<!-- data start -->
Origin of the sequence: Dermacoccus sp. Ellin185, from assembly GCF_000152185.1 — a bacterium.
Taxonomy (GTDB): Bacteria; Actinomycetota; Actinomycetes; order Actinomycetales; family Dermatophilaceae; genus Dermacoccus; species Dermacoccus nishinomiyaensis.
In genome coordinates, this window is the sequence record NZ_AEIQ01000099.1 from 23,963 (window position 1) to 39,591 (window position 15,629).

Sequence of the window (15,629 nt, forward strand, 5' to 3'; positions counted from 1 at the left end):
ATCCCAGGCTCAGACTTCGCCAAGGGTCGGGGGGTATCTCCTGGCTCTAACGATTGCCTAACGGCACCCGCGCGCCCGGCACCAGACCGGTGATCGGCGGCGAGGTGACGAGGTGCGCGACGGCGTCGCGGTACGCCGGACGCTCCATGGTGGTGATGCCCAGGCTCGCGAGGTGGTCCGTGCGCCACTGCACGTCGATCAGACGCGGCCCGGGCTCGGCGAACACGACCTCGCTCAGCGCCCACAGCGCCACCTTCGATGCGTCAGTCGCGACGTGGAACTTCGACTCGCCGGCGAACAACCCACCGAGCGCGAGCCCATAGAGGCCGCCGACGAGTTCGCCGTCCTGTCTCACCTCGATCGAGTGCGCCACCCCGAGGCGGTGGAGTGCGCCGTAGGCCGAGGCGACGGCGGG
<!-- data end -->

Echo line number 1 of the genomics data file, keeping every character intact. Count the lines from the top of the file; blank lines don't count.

Origin of the sequence: Dermacoccus sp. Ellin185, from assembly GCF_000152185.1 — a bacterium.